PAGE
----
Immigration - Voto Latino



We can create a just and humane immigration system.

Throughout our history and today, immigrants have contributed to the economy, culture, and health of the United States. Without immigrants, our country is weaker, poorer, less innovative, and–honestly–more boring! For many of us, our parents, relatives, and friends may be immigrants. You may even have immigrated yourself. Regardless of where you were born or what your status is we all deserve the rights, respect, and safety due to all Americans.

Look, our immigration system is broken. Fear-mongering, xenophobia, and racism have kept immigrants–documented and undocumented–in a constant state of fear and instability. And when that happens, our country, our people, and our economy suffer.

There are solutions! One way to fix our immigration system is by passing the DREAM and PROMISE Act. The DREAM and PROMISE Act provides a path to citizenship and protections to undocumented people who came to the country as children. It’s the first step in comprehensive, just, and equitable immigration reform.

In 2019, the DREAM and PROMISE Act actually passed in the House of Representatives, but it died in the Senate. The most recent version, called the “American Dream and Promise Act of 2021,” was also passed by the House of Representatives but has not gone up for a Senate vote yet.  Who we elect to represent us all the way down the ballot really matters when it comes to creating a just and humane immigration system.

Fixing our broken immigration system starts with voting. When we vote, we have the power to elect a new president, a new Senate, and a new Congress. We can send a message loud and clear that we want our leaders to fix immigration policy and treat immigrants with the respect, dignity, and safety they are due. Since some immigrants can’t vote, those of us who can have a duty to vote for solutions on behalf of those who can’t.


What is Public Charge?

“Public charge” is a ground of inadmissibility. In deciding whether to grant some applicants a green card or a visa, an immigration officer must decide whether that person is likely to become dependent on certain government benefits in the future, which would make them a “public charge.” These are considered grounds of inadmissibility, or reasons that a person could be denied a green card, visa or admission into the United States. It is not a test that applies to everyone, not even to all those applying for green cards. Visit the Immigrant Legal Resource Center (ILRC) for training and technical assistance on public charge. Advisories, toolkits, and other resources are also available on their website.

Green Card Process and Procedures

The United States Citizenship and Immigration administration (USCIS) stopped applying the Public Charge Final Rule to all pending applications and petitions on March 9, 2021. Visit the United States Citizenship and Immigration site to learn more about the current green card processes and procedures surrounding public charge.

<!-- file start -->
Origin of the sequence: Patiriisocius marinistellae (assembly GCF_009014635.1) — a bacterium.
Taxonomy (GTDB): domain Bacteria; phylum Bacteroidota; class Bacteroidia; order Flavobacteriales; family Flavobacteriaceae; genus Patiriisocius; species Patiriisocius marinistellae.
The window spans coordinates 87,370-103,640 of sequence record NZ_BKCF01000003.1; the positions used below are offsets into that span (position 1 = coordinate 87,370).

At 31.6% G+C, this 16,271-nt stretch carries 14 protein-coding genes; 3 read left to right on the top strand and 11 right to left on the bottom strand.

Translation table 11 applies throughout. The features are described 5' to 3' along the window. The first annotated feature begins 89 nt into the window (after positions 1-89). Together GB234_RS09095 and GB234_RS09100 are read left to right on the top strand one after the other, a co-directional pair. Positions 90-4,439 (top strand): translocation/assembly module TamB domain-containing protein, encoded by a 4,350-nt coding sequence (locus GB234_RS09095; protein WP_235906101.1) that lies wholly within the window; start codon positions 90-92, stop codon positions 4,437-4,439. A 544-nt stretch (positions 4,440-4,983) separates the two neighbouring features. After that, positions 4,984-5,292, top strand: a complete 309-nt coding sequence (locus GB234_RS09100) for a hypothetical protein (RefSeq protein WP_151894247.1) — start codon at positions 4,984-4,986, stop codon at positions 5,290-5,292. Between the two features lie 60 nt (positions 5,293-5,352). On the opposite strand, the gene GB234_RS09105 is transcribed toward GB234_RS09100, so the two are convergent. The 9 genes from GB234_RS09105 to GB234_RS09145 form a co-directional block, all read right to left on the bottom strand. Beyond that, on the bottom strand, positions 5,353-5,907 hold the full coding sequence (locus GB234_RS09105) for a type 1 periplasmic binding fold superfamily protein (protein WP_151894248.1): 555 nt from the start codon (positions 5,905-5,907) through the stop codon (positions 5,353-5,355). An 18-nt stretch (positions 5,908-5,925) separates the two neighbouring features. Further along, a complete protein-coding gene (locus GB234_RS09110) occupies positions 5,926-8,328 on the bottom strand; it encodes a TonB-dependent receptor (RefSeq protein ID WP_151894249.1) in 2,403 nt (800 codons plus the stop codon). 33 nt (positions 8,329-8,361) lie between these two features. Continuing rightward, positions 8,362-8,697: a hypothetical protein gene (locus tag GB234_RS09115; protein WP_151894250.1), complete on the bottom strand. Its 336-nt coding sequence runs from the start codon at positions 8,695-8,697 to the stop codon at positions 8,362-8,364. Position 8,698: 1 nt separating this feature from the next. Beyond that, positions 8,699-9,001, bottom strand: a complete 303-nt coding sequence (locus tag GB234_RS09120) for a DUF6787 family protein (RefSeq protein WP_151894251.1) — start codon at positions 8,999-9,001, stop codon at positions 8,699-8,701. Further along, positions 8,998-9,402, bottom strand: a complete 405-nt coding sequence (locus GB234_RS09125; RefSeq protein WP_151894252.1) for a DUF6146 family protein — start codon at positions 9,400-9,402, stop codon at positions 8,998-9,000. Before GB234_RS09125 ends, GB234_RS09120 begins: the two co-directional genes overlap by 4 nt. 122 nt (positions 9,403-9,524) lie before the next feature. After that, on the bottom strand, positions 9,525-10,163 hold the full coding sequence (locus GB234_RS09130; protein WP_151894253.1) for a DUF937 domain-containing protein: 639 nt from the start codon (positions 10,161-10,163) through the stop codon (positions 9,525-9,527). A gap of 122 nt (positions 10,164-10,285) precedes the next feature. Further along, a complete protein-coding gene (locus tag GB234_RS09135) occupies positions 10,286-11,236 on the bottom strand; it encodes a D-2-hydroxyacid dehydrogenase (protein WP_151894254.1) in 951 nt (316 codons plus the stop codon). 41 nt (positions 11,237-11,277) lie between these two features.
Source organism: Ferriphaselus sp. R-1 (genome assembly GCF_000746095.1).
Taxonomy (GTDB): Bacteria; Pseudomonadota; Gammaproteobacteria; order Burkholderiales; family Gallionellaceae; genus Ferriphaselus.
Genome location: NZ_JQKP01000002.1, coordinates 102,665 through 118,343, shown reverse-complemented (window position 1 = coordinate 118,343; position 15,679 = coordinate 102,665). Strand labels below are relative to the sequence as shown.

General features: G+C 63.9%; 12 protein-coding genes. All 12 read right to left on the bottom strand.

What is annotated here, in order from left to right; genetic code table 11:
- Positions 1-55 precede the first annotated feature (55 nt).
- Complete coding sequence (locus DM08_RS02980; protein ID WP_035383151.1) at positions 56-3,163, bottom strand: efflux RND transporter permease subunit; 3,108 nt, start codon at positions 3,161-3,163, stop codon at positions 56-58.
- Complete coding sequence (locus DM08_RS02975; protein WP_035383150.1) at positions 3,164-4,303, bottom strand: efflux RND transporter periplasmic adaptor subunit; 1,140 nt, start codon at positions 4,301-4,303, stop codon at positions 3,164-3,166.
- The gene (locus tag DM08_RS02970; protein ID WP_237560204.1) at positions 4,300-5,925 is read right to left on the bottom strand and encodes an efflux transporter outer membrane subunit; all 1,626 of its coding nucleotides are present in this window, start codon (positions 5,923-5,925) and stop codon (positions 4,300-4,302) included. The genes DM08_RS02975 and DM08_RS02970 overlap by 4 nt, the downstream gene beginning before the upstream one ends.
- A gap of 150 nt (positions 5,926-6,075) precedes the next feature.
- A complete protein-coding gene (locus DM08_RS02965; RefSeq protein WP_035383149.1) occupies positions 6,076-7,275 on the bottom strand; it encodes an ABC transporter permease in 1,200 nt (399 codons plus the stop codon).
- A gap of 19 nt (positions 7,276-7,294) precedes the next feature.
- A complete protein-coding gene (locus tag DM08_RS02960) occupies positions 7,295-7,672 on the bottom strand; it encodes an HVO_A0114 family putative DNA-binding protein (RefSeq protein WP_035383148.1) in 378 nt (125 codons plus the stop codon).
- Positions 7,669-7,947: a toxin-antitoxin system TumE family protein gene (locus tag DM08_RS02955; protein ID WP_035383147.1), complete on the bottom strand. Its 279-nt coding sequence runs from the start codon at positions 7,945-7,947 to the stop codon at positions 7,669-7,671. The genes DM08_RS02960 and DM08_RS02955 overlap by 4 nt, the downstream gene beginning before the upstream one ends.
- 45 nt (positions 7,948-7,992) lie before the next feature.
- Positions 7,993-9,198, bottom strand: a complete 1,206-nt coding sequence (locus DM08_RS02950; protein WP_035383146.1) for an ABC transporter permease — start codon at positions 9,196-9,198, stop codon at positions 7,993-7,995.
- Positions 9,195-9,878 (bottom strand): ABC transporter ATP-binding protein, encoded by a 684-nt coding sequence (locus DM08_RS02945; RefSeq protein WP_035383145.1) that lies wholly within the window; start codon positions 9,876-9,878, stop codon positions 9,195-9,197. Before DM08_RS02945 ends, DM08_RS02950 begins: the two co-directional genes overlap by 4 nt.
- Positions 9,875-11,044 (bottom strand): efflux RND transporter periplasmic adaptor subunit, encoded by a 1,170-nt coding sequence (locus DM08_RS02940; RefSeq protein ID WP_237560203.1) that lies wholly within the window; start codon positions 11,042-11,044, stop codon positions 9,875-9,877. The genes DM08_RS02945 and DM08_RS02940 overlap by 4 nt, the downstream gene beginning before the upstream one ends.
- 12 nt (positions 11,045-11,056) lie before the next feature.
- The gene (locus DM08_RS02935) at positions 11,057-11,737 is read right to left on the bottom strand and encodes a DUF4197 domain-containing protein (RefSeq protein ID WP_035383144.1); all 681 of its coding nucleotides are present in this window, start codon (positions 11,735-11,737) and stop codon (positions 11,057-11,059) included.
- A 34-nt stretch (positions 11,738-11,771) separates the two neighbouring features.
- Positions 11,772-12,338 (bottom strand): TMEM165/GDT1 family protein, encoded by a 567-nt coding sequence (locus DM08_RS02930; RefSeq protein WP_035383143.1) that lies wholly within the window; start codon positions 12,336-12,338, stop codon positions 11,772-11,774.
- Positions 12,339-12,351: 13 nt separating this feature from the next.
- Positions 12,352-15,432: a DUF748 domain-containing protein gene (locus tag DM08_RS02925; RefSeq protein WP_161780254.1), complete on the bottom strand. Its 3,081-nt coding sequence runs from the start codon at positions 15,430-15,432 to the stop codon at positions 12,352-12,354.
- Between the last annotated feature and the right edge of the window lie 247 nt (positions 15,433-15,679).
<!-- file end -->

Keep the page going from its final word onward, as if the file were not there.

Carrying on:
Need immigration legal help?

The Immigrant Neighbor Fund, led by Voto Latino Foundation in partnership with Mission Asset Fund and APIA Vote, is an effort to show solidarity between these two communities in times of crisis and help provide needed relief. For more information on immigration legal help visit the Immigration Neighbor Fund site.

Help for People in Detention or Facing Deportation

If you or a family member has been detained or is facing deportation, you may be feeling frightened or overwhelmed. It is important to know that you are not alone and that resources are available to support you. Visit Informed Immigrant for an overview of what to expect if someone is detained or is experiencing a potential deportation, how to locate a loved one if they have been picked up or transferred to ICE and other resources you may need.

Emergency Preparedness for Immigrant Families

Immigrant families at risk face a series of challenges and difficult decisions in preparing for the possibility of being separated from one another. Planning to ensure children (as well as other dependents) and financial assets are taken care of is crucial and preparation can be complex. Visit Clinic Legal for more information on each state’s laws, legal forms and processes.

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Need help with your DACA protections?

Voto Latino has partnered with King & Spalding, LLP to establish the UndocuNeighbor Defense Fund to provide legal representation and financial assistance to DREAMERS.

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Need additional legal information or help?

Contact the National Immigration Law Center